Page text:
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Recut: At Some Hospitals, ‘Do Not Resuscitate’ Is As Clear As Mud

An empty hospital bed.
Creative Commons/Pixabay
The Leapfrog Group has ranked Kentucky 35th in the nation in hospital safety.

Chances are you've heard of a "do not resuscitate" order, or what is often simply called a "DNR." It's a written directive that lets hospital staff know that in the event a patient's heart or pulse stops, the patient does not want advanced CPR — which in a hospital usually means inserting a breathing tube, administering medication to help restart the heart, and doing chest compressions. There could be many reasons someone would choose to have a DNR order; many times, elderly and terminally ill patients have them.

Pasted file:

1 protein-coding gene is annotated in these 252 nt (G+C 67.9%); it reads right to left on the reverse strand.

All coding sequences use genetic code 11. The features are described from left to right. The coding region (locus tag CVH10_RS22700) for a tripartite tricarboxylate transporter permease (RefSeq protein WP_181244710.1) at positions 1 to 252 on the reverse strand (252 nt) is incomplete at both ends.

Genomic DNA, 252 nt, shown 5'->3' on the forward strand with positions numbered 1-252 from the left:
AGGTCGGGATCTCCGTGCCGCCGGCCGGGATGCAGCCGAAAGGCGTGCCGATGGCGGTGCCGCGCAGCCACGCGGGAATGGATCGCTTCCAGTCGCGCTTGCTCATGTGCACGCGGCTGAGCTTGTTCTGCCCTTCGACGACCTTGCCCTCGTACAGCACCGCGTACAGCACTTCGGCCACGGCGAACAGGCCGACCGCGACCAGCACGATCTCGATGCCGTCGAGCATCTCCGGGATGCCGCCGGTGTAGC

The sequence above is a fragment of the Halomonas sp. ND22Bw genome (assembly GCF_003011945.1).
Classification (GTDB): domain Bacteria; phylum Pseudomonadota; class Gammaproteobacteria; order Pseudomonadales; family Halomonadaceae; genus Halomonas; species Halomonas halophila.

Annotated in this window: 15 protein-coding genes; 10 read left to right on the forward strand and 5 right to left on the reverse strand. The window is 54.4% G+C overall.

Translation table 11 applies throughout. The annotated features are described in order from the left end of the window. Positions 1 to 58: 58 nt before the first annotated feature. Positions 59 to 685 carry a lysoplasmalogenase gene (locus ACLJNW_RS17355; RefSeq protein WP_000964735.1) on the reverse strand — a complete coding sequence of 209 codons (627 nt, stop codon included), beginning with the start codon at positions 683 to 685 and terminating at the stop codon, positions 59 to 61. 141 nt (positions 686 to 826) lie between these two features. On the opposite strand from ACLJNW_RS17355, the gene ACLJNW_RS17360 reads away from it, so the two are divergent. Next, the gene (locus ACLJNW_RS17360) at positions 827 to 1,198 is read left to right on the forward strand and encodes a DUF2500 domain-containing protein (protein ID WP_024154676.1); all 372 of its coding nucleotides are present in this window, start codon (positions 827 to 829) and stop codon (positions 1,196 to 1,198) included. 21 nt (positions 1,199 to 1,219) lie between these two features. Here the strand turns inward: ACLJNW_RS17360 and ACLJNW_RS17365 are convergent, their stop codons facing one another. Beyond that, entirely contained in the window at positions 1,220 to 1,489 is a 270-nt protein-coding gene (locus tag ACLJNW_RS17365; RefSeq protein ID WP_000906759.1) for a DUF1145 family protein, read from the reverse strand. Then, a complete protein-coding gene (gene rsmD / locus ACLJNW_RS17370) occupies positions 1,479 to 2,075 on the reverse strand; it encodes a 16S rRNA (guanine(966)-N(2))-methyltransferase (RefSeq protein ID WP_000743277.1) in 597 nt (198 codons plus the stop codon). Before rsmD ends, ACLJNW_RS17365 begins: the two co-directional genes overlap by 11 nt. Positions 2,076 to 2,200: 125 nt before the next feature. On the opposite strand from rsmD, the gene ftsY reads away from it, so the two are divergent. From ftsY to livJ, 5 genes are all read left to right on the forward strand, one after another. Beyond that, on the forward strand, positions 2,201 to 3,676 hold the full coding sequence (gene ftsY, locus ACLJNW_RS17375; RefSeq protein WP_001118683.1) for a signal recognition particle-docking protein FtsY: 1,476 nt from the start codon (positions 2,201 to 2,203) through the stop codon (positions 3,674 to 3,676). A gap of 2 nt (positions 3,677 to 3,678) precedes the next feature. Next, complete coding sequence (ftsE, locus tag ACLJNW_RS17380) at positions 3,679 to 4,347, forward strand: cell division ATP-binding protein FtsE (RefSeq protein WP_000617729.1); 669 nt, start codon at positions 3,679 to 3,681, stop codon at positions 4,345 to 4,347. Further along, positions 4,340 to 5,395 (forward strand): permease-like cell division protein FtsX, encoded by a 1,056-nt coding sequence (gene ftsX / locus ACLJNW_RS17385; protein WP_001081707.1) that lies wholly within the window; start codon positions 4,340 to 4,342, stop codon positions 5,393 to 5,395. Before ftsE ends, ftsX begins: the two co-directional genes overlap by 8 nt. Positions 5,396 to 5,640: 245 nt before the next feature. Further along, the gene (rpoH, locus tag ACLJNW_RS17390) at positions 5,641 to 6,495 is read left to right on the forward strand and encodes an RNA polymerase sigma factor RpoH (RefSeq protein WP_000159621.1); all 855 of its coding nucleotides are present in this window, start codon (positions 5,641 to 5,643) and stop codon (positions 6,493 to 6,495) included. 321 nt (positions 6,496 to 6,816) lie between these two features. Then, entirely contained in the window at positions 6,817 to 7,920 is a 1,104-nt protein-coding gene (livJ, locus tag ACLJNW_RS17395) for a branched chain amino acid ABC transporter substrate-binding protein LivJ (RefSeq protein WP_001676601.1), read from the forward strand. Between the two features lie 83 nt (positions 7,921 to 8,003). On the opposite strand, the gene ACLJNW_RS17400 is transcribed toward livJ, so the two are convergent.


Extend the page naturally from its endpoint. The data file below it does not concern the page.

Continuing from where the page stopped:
It seems pretty clear-cut but studies show that some hospitals are misinterpreting DNR orders and applying the directive before patients actually die. WFPL health reporter Lisa Gillespie spoke to a Kentucky woman who experienced this and Lisa joins us today on Recut.

Like what you hear? We do it twice a week! Every episode of Recut takes a closer look at a story we’re covering in the WFPL newsroom. Subscribe on  iTunes or  Android, and let us know what you think at  recut@wfpl.org.

Jonese Franklin

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